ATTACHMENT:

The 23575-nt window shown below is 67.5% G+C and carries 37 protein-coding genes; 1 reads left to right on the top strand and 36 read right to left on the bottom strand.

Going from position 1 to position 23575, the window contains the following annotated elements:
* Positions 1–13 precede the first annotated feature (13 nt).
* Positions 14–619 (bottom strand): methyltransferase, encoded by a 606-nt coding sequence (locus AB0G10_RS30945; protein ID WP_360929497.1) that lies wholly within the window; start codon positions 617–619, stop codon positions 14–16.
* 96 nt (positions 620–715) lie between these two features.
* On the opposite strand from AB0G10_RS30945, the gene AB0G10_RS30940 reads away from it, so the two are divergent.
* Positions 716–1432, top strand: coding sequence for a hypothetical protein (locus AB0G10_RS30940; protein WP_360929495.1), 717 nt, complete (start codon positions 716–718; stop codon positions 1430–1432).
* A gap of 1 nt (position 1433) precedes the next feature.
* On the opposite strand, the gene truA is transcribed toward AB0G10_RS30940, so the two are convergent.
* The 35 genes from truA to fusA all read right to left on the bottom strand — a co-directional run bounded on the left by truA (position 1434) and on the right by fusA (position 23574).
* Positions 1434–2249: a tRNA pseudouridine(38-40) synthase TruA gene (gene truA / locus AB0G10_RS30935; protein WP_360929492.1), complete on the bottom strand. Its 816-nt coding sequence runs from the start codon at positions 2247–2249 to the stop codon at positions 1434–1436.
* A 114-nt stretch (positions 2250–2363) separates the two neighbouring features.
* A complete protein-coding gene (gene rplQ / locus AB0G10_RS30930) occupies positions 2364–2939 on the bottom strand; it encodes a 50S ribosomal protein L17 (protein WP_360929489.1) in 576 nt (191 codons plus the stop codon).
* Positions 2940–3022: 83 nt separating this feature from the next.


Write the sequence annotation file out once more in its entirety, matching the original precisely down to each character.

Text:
The 23575-nt window shown below is 67.5% G+C and carries 37 protein-coding genes; 1 reads left to right on the top strand and 36 read right to left on the bottom strand.

Going from position 1 to position 23575, the window contains the following annotated elements:
* Positions 1–13 precede the first annotated feature (13 nt).
* Positions 14–619 (bottom strand): methyltransferase, encoded by a 606-nt coding sequence (locus AB0G10_RS30945; protein ID WP_360929497.1) that lies wholly within the window; start codon positions 617–619, stop codon positions 14–16.
* 96 nt (positions 620–715) lie between these two features.
* On the opposite strand from AB0G10_RS30945, the gene AB0G10_RS30940 reads away from it, so the two are divergent.
* Positions 716–1432, top strand: coding sequence for a hypothetical protein (locus AB0G10_RS30940; protein WP_360929495.1), 717 nt, complete (start codon positions 716–718; stop codon positions 1430–1432).
* A gap of 1 nt (position 1433) precedes the next feature.
* On the opposite strand, the gene truA is transcribed toward AB0G10_RS30940, so the two are convergent.
* The 35 genes from truA to fusA all read right to left on the bottom strand — a co-directional run bounded on the left by truA (position 1434) and on the right by fusA (position 23574).
* Positions 1434–2249: a tRNA pseudouridine(38-40) synthase TruA gene (gene truA / locus AB0G10_RS30935; protein WP_360929492.1), complete on the bottom strand. Its 816-nt coding sequence runs from the start codon at positions 2247–2249 to the stop codon at positions 1434–1436.
* A 114-nt stretch (positions 2250–2363) separates the two neighbouring features.
* A complete protein-coding gene (gene rplQ / locus AB0G10_RS30930) occupies positions 2364–2939 on the bottom strand; it encodes a 50S ribosomal protein L17 (protein WP_360929489.1) in 576 nt (191 codons plus the stop codon).
* Positions 2940–3022: 83 nt separating this feature from the next.